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The Pathless is an interesting take on the open-world, monster-slaying game

By Tim Augustin - 3 Dec 2020

The Pathless is an interesting take on the open-world, monster-slaying game

Image: Annapurna Interactive

Archery and eagles - the perfect combo. 

The Pathless comes from developer Giant Squid, creatives of Abzu. Giant Squid is also made up of ex-staff from Thatgamecompany, who made Journey. I'm only mentioning this because the moment you boot up the game and see those dreamy visuals, and start dashing through the open-world with ballerina-like fluidity - those connections are going to make a lot of sense. Thematically, The Pathless feels very similar to Journey and Abzu too, only with a much clearer story to follow. 

That doesn’t mean that it’s anywhere as good as those two games, but it’s still a really refreshing take on the open-world genre.

 

Stop the darkness, or whatever

It's time to clean up the big mess the Godslayer's left behind.

The Pathless’ lore is spoon-fed to you the moment you boot up the game, via several passages of text describing the world you’re about to enter. It’s all very generic fantasy fare to be honest, and I forgot most of it the moment I started traipsing about the open-world. Basically, a being called the Godslayer has begun to corrupt the land, killing its people and spreading fire across what was once a peaceful, beautiful place. 

You play as a hunter armed with a bow and arrow, charging in with the intention of reversing everything the Godslayer has done - something you’ll learn that no one else there has managed to pull off, via notes on their bodies scattered around the map. The story here is, at best, boring. You’re Link in The Legend of Zelda: Breath of the Wild. All you need to know is that there’s a whole bunch of darkness in this world, and your duty is to cleanse it. 

It’s not a particularly compelling premise, but it gets the job done. The land you get to explore in The Pathless is vast, and made up of several ‘plateaus’. Your job is to light several beacons around a plateau, making a wandering boss vulnerable before going to fight it. Once you defeat it, you unlock another plateau, and the game continues on that loop until it ends. It’s a rather short experience all in all, but it would be nothing without the game’s unique traversal mechanic.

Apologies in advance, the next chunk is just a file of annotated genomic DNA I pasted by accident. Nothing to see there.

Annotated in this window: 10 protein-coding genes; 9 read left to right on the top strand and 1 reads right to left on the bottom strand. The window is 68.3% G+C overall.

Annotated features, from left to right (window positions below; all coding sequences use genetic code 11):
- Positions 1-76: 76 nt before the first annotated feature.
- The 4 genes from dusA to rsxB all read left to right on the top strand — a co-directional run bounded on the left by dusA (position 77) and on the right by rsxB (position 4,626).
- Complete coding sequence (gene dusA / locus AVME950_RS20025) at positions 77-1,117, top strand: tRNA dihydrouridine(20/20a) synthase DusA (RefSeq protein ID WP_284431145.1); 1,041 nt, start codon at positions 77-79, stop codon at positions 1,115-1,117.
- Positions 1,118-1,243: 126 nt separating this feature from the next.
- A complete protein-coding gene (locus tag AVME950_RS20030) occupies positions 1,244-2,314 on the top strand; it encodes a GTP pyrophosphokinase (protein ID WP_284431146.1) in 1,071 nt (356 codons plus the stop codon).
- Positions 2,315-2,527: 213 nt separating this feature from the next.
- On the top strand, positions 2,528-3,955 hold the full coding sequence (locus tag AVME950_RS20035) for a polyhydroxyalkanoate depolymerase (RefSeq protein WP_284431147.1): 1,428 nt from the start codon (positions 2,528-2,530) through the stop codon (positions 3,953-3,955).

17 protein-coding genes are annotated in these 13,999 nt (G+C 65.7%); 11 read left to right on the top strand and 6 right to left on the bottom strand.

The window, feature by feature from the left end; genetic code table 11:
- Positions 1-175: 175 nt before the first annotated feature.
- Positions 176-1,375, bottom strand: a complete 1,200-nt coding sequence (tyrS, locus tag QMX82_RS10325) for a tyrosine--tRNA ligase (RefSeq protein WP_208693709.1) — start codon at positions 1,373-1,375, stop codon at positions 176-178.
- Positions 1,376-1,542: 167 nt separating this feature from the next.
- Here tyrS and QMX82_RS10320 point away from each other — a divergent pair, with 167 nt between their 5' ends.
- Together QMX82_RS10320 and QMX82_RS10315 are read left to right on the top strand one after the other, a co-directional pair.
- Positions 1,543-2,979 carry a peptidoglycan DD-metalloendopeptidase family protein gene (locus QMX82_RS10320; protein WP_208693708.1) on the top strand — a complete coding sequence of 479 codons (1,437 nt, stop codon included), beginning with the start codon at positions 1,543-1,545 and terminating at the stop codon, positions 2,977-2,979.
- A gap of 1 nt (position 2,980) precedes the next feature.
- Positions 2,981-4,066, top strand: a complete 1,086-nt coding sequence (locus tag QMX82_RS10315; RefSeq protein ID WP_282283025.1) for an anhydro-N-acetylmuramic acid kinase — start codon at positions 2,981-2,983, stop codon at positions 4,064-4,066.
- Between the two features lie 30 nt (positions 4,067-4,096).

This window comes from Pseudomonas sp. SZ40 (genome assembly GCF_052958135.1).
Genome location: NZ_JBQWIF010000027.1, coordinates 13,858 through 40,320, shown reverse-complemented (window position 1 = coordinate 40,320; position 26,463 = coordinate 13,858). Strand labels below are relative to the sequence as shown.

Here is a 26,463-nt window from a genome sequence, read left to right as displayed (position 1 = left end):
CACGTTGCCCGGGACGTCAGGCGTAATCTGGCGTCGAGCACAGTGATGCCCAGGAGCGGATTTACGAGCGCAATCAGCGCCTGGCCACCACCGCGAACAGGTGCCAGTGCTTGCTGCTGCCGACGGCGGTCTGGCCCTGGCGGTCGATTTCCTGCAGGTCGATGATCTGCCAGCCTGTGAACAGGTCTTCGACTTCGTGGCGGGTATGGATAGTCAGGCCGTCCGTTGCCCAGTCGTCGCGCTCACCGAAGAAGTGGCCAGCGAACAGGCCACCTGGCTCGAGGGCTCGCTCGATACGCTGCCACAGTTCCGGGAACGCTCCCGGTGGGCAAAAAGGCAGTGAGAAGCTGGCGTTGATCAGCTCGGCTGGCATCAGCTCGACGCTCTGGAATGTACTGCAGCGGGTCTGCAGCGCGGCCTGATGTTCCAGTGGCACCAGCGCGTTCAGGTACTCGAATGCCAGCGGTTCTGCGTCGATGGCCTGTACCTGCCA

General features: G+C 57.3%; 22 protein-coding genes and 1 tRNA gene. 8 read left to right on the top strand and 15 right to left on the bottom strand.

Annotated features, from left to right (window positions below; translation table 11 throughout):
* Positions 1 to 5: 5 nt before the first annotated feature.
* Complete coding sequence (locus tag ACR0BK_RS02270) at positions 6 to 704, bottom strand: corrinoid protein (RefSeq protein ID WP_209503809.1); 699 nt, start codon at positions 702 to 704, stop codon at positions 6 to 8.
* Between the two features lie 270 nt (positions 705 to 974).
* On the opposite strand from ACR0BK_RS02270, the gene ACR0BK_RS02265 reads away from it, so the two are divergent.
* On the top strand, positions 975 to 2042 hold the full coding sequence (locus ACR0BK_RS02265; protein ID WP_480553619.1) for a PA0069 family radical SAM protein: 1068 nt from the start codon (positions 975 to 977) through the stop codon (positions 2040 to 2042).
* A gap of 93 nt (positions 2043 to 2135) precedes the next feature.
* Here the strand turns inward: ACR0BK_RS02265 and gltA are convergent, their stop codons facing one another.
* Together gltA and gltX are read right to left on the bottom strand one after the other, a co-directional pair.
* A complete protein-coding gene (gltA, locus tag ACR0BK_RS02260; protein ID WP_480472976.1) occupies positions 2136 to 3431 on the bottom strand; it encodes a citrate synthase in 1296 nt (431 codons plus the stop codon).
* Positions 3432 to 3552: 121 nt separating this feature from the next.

Time your shots

Pop one of these icons to dash!

The Pathless is a rather interesting open-world game. In games like Ghost of Tsushima and Assassin’s Creed Valhalla, you’d have lots of side quests and stories to explore. The Pathless’ huge environments are rather empty by comparison, populated instead with lots of little puzzles for players to solve. It feels more like a platformer à la Super Mario Odyssey than anything else, but that works in its advantage. 

When you drop into your first plateau, you might notice something rather strange. Why are there little icons scattered everywhere on the map? Once the game teaches you to dash, you'll notice a bar at the bottom of your screen that starts running out. When you shoot one of those little icons, that bar fills back up again. It’ll take some time for it to click, but eventually you’ll realise that the quickest way to get around this map is to dash, shoot, dash, shoot and dash again. If you manage to keep up that momentum, you could dash forever, shoot up into the air and do even more neat tricks - so long as you don’t miss a shot. 

This isn't Horizon Zero Dawn, though. The Pathless automatically highlights the icon closest to you as you travel, and all of you have to do is hold down R2 for a few seconds to fill up a bar and hit it. If you let go too early, you’ll miss your shot. If you’re dashing and let go too late, you’ll lose momentum. Hence, shooting with a bow and arrow in this game is more of a matter of timing than aiming - which might feel extremely strange and arcadey at first, but becomes satisfyingly addictive as you learn to master it. 

This method of traversal might seem complicated when put into words, but in practice, it’s extremely intuitive. Once you start shooting those icons, you’ll be flying through the map at high speed in no time. The Pathless rarely ever tells you what to do - but it’s remarkably good at guiding you along the right path with some subtlety.

 

The beacon is lit!